In the first quarter of this year, international trade in services was still showing a year-on-year increase. Trade fell over the second and third quarter following the outbreak of the coronavirus pandemic and the ensuing government measures aimed at containing this outbreak. The decline over Q3 was less substantial than over Q2. This was related to the fact that, despite a continued year-on-year export contraction, international service trade did pick up slightly this summer.
|Jaar||Kwartaal||Exports (year-on-year % change)||Imports (year-on-year % change)|
Passenger transport hit most severely
Transport services form a major component of Dutch service exports. With an export value of 9.2 billion euros, this type of service accounted for 16.5 percent of total service exports over Q3. Although exports of transport services still fell in Q3 relative to the same quarter last year, the decrease was smaller than in Q2. Transport services - which include freight handling services such as loading, unloading and storage - performed better instead relative to the previous quarter. International road freight services practically returned to the same level as in Q3 2019 (-2.6 percent); maritime transport services were still slightly below last year’s level (-4.8 percent), whereas air transport services showed a 52-percent increase year-on-year.
|Vervoer||Type||Q3 2020 (bn euros)||Q3 2019 (bn euros)|
Signs of recovery in exports to nearest countries
The largest export destinations in international service trade are Ireland and Germany. In Q3, both countries received approximately 7.9 billion euros worth of Dutch services, i.e. over 14 percent of total service exports in that quarter. Service exports to the top ten destinations all declined relative to one year previously; notwithstanding this year-on-year contraction, service exports to Germany, Belgium and Singapore did show some recovery over the summer. Exports of services to the neighbouring countries in particular picked up this summer, mainly due to more foreign tourism and business travel.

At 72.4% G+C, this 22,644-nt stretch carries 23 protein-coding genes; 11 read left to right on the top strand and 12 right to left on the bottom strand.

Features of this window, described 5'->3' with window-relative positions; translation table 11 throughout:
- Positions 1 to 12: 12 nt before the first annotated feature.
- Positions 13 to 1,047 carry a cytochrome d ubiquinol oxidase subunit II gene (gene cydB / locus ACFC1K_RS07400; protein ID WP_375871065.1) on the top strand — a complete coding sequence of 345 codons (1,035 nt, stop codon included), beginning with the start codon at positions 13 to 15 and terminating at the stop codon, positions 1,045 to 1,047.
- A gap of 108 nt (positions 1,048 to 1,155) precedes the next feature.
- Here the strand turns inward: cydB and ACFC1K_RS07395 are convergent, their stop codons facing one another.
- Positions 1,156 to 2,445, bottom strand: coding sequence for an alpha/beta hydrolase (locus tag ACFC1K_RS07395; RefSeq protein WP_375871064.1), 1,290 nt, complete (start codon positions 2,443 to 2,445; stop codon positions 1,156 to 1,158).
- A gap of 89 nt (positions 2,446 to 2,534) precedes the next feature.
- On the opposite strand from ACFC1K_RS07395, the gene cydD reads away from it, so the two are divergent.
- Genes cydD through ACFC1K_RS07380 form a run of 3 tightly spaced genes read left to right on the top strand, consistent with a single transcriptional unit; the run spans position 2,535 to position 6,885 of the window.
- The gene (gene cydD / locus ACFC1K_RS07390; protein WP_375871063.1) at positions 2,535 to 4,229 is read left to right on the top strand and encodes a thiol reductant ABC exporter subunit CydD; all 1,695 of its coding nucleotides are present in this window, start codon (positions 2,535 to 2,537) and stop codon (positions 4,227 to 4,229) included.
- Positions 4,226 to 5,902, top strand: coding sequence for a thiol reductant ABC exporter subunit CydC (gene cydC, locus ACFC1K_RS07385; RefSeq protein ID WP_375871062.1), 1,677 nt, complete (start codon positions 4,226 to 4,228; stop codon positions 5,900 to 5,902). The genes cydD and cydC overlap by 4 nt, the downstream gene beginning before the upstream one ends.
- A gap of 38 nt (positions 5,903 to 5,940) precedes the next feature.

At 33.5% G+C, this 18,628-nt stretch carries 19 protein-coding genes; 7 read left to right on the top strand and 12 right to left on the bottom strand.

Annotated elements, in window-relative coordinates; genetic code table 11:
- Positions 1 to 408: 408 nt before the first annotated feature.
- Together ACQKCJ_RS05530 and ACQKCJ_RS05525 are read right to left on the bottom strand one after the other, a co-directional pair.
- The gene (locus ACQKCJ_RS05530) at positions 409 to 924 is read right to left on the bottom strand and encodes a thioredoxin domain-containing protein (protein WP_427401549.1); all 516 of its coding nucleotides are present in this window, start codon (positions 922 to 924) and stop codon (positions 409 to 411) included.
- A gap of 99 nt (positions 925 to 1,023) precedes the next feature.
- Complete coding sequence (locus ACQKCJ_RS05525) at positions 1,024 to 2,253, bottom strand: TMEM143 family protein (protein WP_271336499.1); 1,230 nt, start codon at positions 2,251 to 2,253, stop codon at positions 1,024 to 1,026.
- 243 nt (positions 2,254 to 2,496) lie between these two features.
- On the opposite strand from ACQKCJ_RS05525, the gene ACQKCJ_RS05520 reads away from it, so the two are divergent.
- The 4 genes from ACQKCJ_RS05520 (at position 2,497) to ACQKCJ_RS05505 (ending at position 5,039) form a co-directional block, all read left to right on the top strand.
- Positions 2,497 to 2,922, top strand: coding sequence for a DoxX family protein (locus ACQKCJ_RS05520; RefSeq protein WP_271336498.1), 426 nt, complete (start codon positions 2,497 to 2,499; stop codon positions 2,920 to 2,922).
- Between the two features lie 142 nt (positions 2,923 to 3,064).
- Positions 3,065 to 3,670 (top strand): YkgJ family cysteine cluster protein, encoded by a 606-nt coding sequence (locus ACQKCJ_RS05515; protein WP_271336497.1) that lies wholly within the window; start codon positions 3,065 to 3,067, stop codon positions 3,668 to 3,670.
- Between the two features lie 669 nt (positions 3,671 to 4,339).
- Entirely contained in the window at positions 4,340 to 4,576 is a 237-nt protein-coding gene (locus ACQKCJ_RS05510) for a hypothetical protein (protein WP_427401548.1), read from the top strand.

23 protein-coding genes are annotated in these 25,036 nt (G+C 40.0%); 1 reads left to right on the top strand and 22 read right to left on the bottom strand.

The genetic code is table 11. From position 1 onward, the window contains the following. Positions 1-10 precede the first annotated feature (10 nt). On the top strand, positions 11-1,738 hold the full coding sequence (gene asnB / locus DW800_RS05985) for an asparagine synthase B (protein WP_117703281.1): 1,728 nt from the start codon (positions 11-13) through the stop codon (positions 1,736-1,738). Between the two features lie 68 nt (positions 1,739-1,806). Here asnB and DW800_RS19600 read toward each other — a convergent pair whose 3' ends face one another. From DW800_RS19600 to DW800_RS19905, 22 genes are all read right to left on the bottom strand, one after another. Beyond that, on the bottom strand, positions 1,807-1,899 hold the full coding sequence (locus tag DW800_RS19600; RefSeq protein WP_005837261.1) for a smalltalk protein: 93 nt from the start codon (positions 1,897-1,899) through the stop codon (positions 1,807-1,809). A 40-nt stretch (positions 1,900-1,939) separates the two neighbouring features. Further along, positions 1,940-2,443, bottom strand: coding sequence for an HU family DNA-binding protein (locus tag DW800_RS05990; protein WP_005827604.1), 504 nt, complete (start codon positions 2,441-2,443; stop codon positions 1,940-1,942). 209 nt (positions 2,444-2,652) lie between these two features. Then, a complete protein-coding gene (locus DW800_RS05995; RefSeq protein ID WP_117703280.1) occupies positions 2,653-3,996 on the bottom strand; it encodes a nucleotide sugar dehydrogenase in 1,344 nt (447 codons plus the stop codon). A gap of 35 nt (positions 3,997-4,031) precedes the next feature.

|Handelspartner||Q3 2020 (year-on-year % change)||Q2 2020 (year-on-year % change)|
The picture is a little more mixed in service imports. In Q3, imports from several different countries showed a year-on-year increase, e.g. from the United States (+15 percent) and Ireland (+35 percent). This can mainly be traced back to intellectual property transactions. On the other hand, Dutch service imports from most other origin countries declined substantially, especially from China (-46 percent) and the United Kingdom (-27 percent).
Brexit and developments in service trade with the United Kingdom
As of January 2020, the United Kingdom is no longer a member of the European Union and is now in a transition period. In the absence of a trade agreement by 1 January 2021, trade barriers and tariffs will be implemented post-Brexit between the EU and the UK. Even before such changes in trade regulations and circumstances take effect, in Q3 our bilateral service trade with the United Kingdom again showed an above-average decline: service exports to the United Kingdom fell by more than 16 percent year-on-year, while service imports contracted by 27 percent. The decline was therefore higher than average in both exports and imports (11 and 16 percent, respectively). The decline in service trade with the UK was sustained in Q3, in spite of the modest recovery in total service imports and exports relative to the previous quarter. A similar trend was observed in goods trade with the United Kingdom.
|Q2 2020 (year-on-year % change)||Q3 2020 (year-on-year % change)|